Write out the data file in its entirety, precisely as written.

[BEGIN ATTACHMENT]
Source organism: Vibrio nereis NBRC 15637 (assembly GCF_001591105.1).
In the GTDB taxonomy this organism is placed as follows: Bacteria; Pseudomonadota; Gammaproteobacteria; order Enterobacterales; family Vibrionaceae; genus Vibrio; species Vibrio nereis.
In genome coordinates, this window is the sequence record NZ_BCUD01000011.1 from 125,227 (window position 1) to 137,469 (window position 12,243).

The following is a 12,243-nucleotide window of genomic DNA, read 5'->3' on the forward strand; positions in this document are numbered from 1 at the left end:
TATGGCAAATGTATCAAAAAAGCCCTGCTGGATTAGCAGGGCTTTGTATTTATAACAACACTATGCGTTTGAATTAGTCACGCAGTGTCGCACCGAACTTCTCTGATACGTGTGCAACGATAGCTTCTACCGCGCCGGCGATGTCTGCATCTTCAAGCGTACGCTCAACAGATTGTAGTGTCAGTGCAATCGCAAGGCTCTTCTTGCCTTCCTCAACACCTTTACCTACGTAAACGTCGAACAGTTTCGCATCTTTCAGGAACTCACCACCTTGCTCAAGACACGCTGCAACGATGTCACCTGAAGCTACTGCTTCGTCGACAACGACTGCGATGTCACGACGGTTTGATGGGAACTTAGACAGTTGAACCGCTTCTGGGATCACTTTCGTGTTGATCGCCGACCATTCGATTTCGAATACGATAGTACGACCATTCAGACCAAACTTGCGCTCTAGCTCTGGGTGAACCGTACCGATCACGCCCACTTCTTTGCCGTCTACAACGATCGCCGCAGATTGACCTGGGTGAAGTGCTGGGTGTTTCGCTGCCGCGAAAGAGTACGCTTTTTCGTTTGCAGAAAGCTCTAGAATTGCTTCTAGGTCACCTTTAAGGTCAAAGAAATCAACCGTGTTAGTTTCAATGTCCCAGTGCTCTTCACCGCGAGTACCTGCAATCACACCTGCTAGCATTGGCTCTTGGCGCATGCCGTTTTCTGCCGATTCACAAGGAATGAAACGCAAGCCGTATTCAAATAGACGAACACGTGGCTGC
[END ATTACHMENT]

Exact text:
Source organism: Vibrio nereis NBRC 15637 (assembly GCF_001591105.1).
In the GTDB taxonomy this organism is placed as follows: Bacteria; Pseudomonadota; Gammaproteobacteria; order Enterobacterales; family Vibrionaceae; genus Vibrio; species Vibrio nereis.
In genome coordinates, this window is the sequence record NZ_BCUD01000011.1 from 125,227 (window position 1) to 137,469 (window position 12,243).

The following is a 12,243-nucleotide window of genomic DNA, read 5'->3' on the forward strand; positions in this document are numbered from 1 at the left end:
TATGGCAAATGTATCAAAAAAGCCCTGCTGGATTAGCAGGGCTTTGTATTTATAACAACACTATGCGTTTGAATTAGTCACGCAGTGTCGCACCGAACTTCTCTGATACGTGTGCAACGATAGCTTCTACCGCGCCGGCGATGTCTGCATCTTCAAGCGTACGCTCAACAGATTGTAGTGTCAGTGCAATCGCAAGGCTCTTCTTGCCTTCCTCAACACCTTTACCTACGTAAACGTCGAACAGTTTCGCATCTTTCAGGAACTCACCACCTTGCTCAAGACACGCTGCAACGATGTCACCTGAAGCTACTGCTTCGTCGACAACGACTGCGATGTCACGACGGTTTGATGGGAACTTAGACAGTTGAACCGCTTCTGGGATCACTTTCGTGTTGATCGCCGACCATTCGATTTCGAATACGATAGTACGACCATTCAGACCAAACTTGCGCTCTAGCTCTGGGTGAACCGTACCGATCACGCCCACTTCTTTGCCGTCTACAACGATCGCCGCAGATTGACCTGGGTGAAGTGCTGGGTGTTTCGCTGCCGCGAAAGAGTACGCTTTTTCGTTTGCAGAAAGCTCTAGAATTGCTTCTAGGTCACCTTTAAGGTCAAAGAAATCAACCGTGTTAGTTTCAATGTCCCAGTGCTCTTCACCGCGAGTACCTGCAATCACACCTGCTAGCATTGGCTCTTGGCGCATGCCGTTTTCTGCCGATTCACAAGGAATGAAACGCAAGCCGTATTCAAATAGACGAACACGTGGCTGC